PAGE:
Cooperatives

Discussion in 'Politics' started by LeBuick, Aug 16, 2009.

  1. LeBuick

    LeBuick
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  2. billwald

    billwald
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    The Wife has been with Seattle Group Health for most of 40 years and has been very happy with their service and cost.
     
  3. LeBuick

    LeBuick
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    Conrad keeps mentioning that co-op. Two things concerns me;

    How will this serve to cover the uninsured without the tax payers paying their premiums?

    How will this help to control cost and bring the insurers in line since the co-ops will still have to buy insurance from the insurance companies.
     
  4. carpro

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    #4 carpro, Aug 17, 2009
    Last edited by a moderator: Aug 17, 2009
  5. LeBuick

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    Conrad's proposal says the Gov would only put up the seed money to get the co-ops started but they will operate independently and receive no further backing from the government. So far my reading says unless the co-op is huge it will have no bargaining power. Even then they must go to the insurance companies on their knees and hope for a good deal.

    The look like a waste of tax dollars to me.
     
  6. carpro

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    Yes, but common sense and Chuck Schumer say Conrad is either lying or not in the know.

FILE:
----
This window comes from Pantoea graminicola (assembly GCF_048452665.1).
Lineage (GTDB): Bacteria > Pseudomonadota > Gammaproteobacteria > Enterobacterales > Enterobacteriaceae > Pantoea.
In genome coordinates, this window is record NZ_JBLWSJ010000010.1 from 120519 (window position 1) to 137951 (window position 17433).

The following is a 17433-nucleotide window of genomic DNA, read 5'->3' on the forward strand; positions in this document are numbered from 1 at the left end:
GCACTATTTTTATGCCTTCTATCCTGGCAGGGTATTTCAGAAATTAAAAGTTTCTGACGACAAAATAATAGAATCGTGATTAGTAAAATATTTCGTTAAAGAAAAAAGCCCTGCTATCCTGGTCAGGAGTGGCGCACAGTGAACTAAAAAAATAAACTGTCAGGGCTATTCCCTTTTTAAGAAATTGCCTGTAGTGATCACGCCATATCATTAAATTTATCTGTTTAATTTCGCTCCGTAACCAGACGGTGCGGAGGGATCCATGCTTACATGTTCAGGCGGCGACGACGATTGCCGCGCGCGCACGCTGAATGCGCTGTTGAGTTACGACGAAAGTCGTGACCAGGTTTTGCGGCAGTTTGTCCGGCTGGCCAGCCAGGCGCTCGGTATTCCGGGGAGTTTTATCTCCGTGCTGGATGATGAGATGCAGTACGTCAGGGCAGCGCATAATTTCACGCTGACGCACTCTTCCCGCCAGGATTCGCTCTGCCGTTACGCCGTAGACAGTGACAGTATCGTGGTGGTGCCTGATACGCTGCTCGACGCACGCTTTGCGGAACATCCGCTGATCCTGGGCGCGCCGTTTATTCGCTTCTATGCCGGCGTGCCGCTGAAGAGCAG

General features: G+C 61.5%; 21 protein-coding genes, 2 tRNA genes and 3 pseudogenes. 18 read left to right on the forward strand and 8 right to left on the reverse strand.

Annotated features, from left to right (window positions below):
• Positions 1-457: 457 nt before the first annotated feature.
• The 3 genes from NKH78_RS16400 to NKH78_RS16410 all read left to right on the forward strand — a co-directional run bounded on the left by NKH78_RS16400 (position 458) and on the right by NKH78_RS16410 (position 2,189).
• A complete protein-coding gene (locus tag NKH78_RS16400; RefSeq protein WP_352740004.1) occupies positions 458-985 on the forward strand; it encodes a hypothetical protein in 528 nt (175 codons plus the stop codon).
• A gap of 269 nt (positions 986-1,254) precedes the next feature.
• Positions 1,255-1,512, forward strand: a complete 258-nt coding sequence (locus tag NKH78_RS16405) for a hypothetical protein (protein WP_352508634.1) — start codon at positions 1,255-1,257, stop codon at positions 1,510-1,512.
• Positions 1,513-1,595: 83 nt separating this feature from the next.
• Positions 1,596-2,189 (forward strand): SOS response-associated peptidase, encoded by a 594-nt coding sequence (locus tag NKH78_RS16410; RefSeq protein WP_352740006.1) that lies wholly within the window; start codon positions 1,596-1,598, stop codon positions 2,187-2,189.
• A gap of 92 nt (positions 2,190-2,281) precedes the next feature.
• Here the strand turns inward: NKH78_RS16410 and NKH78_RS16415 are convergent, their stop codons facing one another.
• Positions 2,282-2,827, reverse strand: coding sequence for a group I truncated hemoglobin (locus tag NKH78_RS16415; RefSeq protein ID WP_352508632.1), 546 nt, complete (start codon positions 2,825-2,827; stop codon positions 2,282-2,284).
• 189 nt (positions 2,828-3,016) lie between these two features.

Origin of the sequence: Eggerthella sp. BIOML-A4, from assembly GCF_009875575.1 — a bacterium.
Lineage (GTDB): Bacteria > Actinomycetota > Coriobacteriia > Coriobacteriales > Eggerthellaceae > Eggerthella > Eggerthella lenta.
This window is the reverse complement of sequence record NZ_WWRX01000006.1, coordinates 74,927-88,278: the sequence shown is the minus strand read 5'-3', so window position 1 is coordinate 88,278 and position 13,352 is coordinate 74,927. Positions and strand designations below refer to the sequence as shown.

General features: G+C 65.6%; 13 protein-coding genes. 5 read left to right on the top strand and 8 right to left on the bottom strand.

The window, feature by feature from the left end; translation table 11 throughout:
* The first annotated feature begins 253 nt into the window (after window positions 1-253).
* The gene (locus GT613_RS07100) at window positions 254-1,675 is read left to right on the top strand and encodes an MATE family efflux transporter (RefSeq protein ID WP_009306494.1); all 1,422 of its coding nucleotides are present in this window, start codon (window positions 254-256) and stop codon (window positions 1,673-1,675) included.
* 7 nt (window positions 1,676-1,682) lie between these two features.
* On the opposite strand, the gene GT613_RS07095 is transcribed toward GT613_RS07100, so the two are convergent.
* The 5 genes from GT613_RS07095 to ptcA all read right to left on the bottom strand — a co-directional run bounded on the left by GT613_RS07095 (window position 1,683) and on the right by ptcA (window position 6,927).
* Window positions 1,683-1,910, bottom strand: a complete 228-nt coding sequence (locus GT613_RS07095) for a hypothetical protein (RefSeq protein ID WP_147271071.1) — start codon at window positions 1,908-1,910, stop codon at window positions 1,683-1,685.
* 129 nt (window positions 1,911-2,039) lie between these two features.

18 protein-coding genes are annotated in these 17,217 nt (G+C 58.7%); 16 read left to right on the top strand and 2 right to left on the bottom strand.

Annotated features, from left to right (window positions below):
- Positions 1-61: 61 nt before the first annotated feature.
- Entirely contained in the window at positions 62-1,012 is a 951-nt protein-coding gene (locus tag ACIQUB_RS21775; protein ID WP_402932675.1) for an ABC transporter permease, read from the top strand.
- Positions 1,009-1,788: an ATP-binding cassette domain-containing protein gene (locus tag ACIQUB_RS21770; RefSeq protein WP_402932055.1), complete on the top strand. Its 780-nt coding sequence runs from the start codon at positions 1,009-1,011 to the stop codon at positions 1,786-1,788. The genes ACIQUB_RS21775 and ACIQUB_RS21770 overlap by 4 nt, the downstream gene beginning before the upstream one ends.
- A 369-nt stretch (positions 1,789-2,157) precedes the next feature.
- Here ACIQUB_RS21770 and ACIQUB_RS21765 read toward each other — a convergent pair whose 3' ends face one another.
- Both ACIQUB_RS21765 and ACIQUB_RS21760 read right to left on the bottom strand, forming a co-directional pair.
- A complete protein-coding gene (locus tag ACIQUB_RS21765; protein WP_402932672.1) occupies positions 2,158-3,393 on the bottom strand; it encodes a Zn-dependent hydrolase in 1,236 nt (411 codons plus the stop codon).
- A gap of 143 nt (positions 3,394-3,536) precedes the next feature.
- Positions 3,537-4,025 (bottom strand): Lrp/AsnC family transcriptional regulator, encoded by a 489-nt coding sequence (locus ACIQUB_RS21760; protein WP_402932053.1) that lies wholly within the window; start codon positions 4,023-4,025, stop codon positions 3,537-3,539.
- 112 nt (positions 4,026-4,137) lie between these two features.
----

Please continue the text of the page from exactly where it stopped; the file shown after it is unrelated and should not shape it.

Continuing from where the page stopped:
http://nicedeb.wordpress.com/2009/08/16/out-public-option-in-health-care-co-ops/

    The question I have is, how would these co-ops differ from the public option? Back in June,when the co-op idea was first circulated, Michael Tanner, a senior fellow specializing in health care at the Cato Institute suspected that Senate Democrats were not interested in Republican support:

    “If it’s a co-op model, I suspect if it was sufficiently independent of government to make Republicans happy, the Democrats wouldn’t be happy,” Tanner told CNSNews.com. “The left wing of the Democratic Party would walk away, which is very insistent upon single payer, or certainly insisting on a robust public option and is not going to accept something watered down this much.”

    The only rationale Democrats might have, then, for moderating their plans might be to “go far enough to make the [moderate Democrats] comfortable,” Tanner said. “[T]hat, I think, is their real target.”

    “There’s no reason to do a co-op or any other option if it’s not somehow managed by government,” he said. “We have 1,300 insurance companies, and now we’d just have 1,350.”

    Schumer seemed to concur, saying the plan would have to “achieve the same goals as a conventional public plan.”
     
  7. LeBuick

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    Or both, I'm not digging that Conrad right about now. He is single handedly stopping the show and loosing credibility of an entire party. Maybe Reid should take his committee seat from him.
     

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